Taking a look at the other side of blood pressure drugs


November 24, 1992|By Dr. Gabe Mirkin | Dr. Gabe Mirkin,Contributing Writer

Untreated high blood pressure can cause stroke, heart attack and kidney damage. But many of the drugs commonly prescribed to treat high blood pressure can cause impotence, elevate blood cholesterol levels and make you tire more quickly when you exercise.

The treatment for high blood pressure is to reach and maintain a proper body weight, stick to a low-fat diet and avoid stimulants such as caffeine. If these measures don't work, your doctor will probably prescribe medication.

Some of these drugs -- such as beta blockers, diuretics and the calcium channel blockers, nifidipine -- tire a person during exercise. Other calcium channel blockers, ACE inhibitors, clonidine, methyldopa and prazosin, have not been shown to limit exercise performance.

Some of the drugs can interfere with sexual function. They include prazosin, phenoxybenzamine, spironolactone, methyldopa, guanethidine, thiazide-type diuretics, clonidine, beta blockers, captopril and guanabenz acetate.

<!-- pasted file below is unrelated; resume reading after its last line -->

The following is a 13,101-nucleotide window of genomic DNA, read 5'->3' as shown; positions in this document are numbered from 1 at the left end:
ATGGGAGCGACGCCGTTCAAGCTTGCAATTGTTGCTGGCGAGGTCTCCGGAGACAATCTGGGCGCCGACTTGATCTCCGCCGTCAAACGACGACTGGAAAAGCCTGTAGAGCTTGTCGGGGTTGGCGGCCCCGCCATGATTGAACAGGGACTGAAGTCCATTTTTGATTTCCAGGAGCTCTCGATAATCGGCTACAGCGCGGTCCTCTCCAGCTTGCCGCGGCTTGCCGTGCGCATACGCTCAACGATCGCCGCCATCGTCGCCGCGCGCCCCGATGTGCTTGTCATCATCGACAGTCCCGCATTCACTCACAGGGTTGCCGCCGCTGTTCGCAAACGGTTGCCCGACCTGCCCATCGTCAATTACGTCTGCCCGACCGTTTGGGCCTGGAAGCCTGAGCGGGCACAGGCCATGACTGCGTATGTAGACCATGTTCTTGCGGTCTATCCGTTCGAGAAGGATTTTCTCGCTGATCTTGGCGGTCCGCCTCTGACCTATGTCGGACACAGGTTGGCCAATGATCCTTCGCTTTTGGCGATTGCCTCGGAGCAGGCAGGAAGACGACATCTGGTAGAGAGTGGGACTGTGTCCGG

Some high blood pressure drugs increase the level of the "bad" LDL cholesterol in your blood. They are thiazide-type diuretics, beta blockers and spironolactone. Prazosin and guanabenz acetate lower cholesterol.

The high blood pressure drugs that are least likely to cause impotence, raise cholesterol and make you tired include the calcium channel blockers, except verapamil, and the so-called ACE inhibitors.

Q: My sister says men go through menopause too. Is that so and how is it treated?

A: Men do go through menopause, but much more gradually than women. Slowly, over many years, a man loses most of his male hormone, testosterone. Generally, a 70-year-old man has only 60 percent as much testosterone as a 50-year-old man. His muscles and bones weaken, his sexual desires and his ability to make love diminish markedly, and he loses a lot of his male assertiveness.

The U.S. government is now funding studies to see if older men will benefit from, and can safely take, testosterone to counter these symptoms.

Taking testosterone can cause heart attacks, and a derivative of the hormone causes hair loss and stimulates the prostate to grow and even become cancerous. Some of these side effects depend on how the testosterone is administered -- by pill or by injection.

Dr. Mirkin is a practicing physician in Silver Spring specializing in sports medicine and nutrition.

United Feature Syndicate

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